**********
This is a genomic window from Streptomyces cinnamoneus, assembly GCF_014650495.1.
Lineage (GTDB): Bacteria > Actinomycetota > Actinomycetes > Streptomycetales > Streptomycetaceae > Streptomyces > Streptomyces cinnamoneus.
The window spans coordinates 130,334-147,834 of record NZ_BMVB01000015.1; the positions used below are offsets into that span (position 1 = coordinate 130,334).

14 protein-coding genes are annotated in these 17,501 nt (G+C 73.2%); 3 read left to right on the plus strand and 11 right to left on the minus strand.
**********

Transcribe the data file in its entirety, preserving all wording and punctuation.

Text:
This is a genomic window from Streptomyces cinnamoneus, assembly GCF_014650495.1.
Lineage (GTDB): Bacteria > Actinomycetota > Actinomycetes > Streptomycetales > Streptomycetaceae > Streptomyces > Streptomyces cinnamoneus.
The window spans coordinates 130,334-147,834 of record NZ_BMVB01000015.1; the positions used below are offsets into that span (position 1 = coordinate 130,334).

14 protein-coding genes are annotated in these 17,501 nt (G+C 73.2%); 3 read left to right on the plus strand and 11 right to left on the minus strand.